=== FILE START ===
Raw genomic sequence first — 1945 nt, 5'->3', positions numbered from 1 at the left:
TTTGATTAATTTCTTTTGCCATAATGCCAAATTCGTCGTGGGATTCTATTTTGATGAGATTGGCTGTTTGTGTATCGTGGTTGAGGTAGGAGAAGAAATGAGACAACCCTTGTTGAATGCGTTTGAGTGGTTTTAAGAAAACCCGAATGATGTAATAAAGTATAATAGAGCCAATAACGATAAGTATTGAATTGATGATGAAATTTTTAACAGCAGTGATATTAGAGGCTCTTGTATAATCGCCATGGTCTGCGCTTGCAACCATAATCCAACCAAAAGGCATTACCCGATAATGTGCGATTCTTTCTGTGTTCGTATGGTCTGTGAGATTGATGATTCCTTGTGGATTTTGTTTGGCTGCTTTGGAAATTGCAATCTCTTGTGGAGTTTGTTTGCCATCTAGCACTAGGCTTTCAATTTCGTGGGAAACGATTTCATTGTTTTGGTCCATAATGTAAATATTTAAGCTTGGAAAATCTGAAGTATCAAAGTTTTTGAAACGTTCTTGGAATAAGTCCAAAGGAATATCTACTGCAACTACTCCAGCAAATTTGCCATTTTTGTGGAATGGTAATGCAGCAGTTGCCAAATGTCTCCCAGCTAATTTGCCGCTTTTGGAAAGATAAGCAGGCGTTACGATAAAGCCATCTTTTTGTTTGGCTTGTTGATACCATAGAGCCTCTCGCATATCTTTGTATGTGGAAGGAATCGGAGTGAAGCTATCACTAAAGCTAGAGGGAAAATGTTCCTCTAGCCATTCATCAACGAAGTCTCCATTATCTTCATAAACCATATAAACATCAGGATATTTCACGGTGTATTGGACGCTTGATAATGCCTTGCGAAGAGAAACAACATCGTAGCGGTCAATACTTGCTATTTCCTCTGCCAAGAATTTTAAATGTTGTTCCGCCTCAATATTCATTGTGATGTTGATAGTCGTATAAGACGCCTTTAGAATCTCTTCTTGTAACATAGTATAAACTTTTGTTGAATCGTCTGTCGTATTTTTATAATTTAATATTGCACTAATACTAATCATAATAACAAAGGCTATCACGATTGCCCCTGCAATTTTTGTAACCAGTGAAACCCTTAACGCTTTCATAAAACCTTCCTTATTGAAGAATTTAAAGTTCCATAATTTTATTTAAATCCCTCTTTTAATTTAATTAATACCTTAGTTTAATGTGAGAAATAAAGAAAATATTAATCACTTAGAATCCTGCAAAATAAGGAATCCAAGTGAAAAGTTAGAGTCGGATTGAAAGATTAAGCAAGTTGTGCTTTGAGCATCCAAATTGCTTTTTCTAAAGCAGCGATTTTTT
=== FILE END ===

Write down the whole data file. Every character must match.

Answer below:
Raw genomic sequence first — 1945 nt, 5'->3', positions numbered from 1 at the left:
TTTGATTAATTTCTTTTGCCATAATGCCAAATTCGTCGTGGGATTCTATTTTGATGAGATTGGCTGTTTGTGTATCGTGGTTGAGGTAGGAGAAGAAATGAGACAACCCTTGTTGAATGCGTTTGAGTGGTTTTAAGAAAACCCGAATGATGTAATAAAGTATAATAGAGCCAATAACGATAAGTATTGAATTGATGATGAAATTTTTAACAGCAGTGATATTAGAGGCTCTTGTATAATCGCCATGGTCTGCGCTTGCAACCATAATCCAACCAAAAGGCATTACCCGATAATGTGCGATTCTTTCTGTGTTCGTATGGTCTGTGAGATTGATGATTCCTTGTGGATTTTGTTTGGCTGCTTTGGAAATTGCAATCTCTTGTGGAGTTTGTTTGCCATCTAGCACTAGGCTTTCAATTTCGTGGGAAACGATTTCATTGTTTTGGTCCATAATGTAAATATTTAAGCTTGGAAAATCTGAAGTATCAAAGTTTTTGAAACGTTCTTGGAATAAGTCCAAAGGAATATCTACTGCAACTACTCCAGCAAATTTGCCATTTTTGTGGAATGGTAATGCAGCAGTTGCCAAATGTCTCCCAGCTAATTTGCCGCTTTTGGAAAGATAAGCAGGCGTTACGATAAAGCCATCTTTTTGTTTGGCTTGTTGATACCATAGAGCCTCTCGCATATCTTTGTATGTGGAAGGAATCGGAGTGAAGCTATCACTAAAGCTAGAGGGAAAATGTTCCTCTAGCCATTCATCAACGAAGTCTCCATTATCTTCATAAACCATATAAACATCAGGATATTTCACGGTGTATTGGACGCTTGATAATGCCTTGCGAAGAGAAACAACATCGTAGCGGTCAATACTTGCTATTTCCTCTGCCAAGAATTTTAAATGTTGTTCCGCCTCAATATTCATTGTGATGTTGATAGTCGTATAAGACGCCTTTAGAATCTCTTCTTGTAACATAGTATAAACTTTTGTTGAATCGTCTGTCGTATTTTTATAATTTAATATTGCACTAATACTAATCATAATAACAAAGGCTATCACGATTGCCCCTGCAATTTTTGTAACCAGTGAAACCCTTAACGCTTTCATAAAACCTTCCTTATTGAAGAATTTAAAGTTCCATAATTTTATTTAAATCCCTCTTTTAATTTAATTAATACCTTAGTTTAATGTGAGAAATAAAGAAAATATTAATCACTTAGAATCCTGCAAAATAAGGAATCCAAGTGAAAAGTTAGAGTCGGATTGAAAGATTAAGCAAGTTGTGCTTTGAGCATCCAAATTGCTTTTTCTAAAGCAGCGATTTTTT